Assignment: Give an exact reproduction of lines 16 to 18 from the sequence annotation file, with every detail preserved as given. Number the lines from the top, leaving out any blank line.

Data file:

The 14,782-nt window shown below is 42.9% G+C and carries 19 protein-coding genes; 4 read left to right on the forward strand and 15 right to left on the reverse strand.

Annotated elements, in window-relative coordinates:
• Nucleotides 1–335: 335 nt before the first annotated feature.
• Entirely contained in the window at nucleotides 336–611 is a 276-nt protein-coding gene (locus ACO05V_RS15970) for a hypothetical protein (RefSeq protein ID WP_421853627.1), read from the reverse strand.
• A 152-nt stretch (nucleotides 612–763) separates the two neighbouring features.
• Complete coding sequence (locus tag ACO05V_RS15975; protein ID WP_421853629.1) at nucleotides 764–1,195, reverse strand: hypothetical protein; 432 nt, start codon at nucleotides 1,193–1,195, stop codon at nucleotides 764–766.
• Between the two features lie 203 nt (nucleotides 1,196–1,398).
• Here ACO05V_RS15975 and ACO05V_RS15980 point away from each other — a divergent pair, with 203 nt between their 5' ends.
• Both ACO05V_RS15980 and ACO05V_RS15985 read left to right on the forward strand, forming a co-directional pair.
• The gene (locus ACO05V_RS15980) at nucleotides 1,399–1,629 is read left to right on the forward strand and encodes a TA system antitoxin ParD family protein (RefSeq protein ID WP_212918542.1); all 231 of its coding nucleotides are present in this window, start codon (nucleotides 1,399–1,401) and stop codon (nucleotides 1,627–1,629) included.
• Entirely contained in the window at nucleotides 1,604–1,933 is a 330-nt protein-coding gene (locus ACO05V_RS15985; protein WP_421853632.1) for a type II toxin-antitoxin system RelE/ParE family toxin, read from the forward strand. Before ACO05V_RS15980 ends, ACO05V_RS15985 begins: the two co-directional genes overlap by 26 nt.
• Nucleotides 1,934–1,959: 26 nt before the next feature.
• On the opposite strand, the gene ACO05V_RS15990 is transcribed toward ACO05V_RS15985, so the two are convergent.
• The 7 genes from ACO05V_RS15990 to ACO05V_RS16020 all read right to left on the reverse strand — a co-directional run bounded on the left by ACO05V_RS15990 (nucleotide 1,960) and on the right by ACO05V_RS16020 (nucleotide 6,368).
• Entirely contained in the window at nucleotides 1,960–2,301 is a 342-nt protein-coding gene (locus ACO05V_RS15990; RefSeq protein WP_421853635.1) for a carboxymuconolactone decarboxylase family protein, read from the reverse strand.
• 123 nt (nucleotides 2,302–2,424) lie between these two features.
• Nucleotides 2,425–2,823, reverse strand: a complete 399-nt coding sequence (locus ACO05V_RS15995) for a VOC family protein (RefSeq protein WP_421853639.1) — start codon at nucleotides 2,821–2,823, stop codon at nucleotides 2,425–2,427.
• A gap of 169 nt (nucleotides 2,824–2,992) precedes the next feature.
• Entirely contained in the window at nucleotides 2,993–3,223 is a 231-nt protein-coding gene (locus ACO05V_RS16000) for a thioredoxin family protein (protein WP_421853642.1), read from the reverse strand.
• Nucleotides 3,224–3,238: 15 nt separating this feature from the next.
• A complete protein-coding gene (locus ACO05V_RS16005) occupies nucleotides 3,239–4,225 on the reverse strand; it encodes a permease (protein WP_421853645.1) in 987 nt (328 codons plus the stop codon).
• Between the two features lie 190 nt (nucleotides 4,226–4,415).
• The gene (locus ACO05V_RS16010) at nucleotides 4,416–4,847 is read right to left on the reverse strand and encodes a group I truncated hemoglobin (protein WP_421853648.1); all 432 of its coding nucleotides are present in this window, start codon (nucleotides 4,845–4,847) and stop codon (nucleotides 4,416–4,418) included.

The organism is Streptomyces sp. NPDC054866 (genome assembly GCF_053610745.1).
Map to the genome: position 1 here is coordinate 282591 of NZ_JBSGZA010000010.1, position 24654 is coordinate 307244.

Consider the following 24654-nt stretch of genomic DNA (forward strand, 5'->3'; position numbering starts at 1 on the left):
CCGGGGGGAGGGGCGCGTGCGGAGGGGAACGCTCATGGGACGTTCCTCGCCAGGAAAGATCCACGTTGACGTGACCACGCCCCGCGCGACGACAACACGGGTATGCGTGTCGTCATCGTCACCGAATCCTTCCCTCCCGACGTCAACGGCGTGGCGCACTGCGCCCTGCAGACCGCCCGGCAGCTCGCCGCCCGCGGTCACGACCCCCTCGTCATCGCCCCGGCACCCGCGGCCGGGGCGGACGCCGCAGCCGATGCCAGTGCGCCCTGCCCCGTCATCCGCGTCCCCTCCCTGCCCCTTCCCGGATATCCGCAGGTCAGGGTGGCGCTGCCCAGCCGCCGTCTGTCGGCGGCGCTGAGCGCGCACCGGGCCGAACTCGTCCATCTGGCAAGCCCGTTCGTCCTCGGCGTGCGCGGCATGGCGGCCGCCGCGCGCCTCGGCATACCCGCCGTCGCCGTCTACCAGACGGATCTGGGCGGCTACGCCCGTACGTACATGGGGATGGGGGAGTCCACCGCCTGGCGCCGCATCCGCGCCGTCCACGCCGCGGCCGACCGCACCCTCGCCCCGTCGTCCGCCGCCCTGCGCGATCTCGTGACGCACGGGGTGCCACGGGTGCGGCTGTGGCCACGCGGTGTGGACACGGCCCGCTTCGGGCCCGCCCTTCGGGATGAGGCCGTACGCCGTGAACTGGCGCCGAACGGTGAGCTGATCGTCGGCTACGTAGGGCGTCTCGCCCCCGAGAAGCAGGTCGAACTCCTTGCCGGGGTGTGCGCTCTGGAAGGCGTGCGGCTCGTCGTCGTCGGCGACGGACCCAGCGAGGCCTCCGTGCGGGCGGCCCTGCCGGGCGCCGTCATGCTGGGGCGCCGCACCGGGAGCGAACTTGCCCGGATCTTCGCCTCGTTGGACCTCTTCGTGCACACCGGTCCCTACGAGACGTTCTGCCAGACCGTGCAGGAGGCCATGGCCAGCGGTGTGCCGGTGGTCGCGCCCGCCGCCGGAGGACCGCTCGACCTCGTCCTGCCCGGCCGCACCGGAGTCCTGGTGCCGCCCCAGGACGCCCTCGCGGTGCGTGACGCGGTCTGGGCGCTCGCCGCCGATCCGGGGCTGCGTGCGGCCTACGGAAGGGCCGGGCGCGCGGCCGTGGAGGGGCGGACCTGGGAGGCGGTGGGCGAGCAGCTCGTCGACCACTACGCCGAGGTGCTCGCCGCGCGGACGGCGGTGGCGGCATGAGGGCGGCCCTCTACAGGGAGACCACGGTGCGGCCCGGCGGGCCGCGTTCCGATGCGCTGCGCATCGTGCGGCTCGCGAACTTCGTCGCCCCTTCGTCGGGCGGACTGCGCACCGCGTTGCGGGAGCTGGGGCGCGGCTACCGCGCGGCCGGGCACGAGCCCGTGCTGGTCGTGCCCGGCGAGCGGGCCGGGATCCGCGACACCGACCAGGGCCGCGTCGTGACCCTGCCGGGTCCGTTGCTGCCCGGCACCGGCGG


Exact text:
• 123 nt (nucleotides 2,302–2,424) lie between these two features.
• Nucleotides 2,425–2,823, reverse strand: a complete 399-nt coding sequence (locus ACO05V_RS15995) for a VOC family protein (RefSeq protein WP_421853639.1) — start codon at nucleotides 2,821–2,823, stop codon at nucleotides 2,425–2,427.
• A gap of 169 nt (nucleotides 2,824–2,992) precedes the next feature.